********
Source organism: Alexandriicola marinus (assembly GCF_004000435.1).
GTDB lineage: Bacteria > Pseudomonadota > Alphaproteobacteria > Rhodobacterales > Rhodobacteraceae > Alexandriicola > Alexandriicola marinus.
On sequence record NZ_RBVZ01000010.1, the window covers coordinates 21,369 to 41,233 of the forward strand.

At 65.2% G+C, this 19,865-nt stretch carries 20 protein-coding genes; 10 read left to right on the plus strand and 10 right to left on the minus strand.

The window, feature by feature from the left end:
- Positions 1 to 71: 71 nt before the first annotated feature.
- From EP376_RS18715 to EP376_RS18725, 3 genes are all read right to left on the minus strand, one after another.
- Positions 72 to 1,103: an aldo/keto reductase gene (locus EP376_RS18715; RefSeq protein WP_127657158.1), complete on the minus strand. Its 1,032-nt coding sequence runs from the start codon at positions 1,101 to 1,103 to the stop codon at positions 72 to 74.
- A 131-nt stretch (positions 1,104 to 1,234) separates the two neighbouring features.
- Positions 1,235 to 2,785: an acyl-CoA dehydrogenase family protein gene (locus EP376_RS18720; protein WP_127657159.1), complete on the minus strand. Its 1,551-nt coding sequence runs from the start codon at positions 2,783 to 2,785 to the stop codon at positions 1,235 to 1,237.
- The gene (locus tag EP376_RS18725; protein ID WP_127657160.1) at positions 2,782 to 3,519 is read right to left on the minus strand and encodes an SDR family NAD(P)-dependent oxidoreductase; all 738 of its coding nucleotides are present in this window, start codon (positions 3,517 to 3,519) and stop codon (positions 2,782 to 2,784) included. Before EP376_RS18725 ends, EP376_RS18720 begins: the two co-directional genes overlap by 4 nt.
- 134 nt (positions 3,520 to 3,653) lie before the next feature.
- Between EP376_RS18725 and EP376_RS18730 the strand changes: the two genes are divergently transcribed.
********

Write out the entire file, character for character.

Source organism: Alexandriicola marinus (assembly GCF_004000435.1).
GTDB lineage: Bacteria > Pseudomonadota > Alphaproteobacteria > Rhodobacterales > Rhodobacteraceae > Alexandriicola > Alexandriicola marinus.
On sequence record NZ_RBVZ01000010.1, the window covers coordinates 21,369 to 41,233 of the forward strand.

At 65.2% G+C, this 19,865-nt stretch carries 20 protein-coding genes; 10 read left to right on the plus strand and 10 right to left on the minus strand.

The window, feature by feature from the left end:
- Positions 1 to 71: 71 nt before the first annotated feature.
- From EP376_RS18715 to EP376_RS18725, 3 genes are all read right to left on the minus strand, one after another.
- Positions 72 to 1,103: an aldo/keto reductase gene (locus EP376_RS18715; RefSeq protein WP_127657158.1), complete on the minus strand. Its 1,032-nt coding sequence runs from the start codon at positions 1,101 to 1,103 to the stop codon at positions 72 to 74.
- A 131-nt stretch (positions 1,104 to 1,234) separates the two neighbouring features.
- Positions 1,235 to 2,785: an acyl-CoA dehydrogenase family protein gene (locus EP376_RS18720; protein WP_127657159.1), complete on the minus strand. Its 1,551-nt coding sequence runs from the start codon at positions 2,783 to 2,785 to the stop codon at positions 1,235 to 1,237.
- The gene (locus tag EP376_RS18725; protein ID WP_127657160.1) at positions 2,782 to 3,519 is read right to left on the minus strand and encodes an SDR family NAD(P)-dependent oxidoreductase; all 738 of its coding nucleotides are present in this window, start codon (positions 3,517 to 3,519) and stop codon (positions 2,782 to 2,784) included. Before EP376_RS18725 ends, EP376_RS18720 begins: the two co-directional genes overlap by 4 nt.
- 134 nt (positions 3,520 to 3,653) lie before the next feature.
- Between EP376_RS18725 and EP376_RS18730 the strand changes: the two genes are divergently transcribed.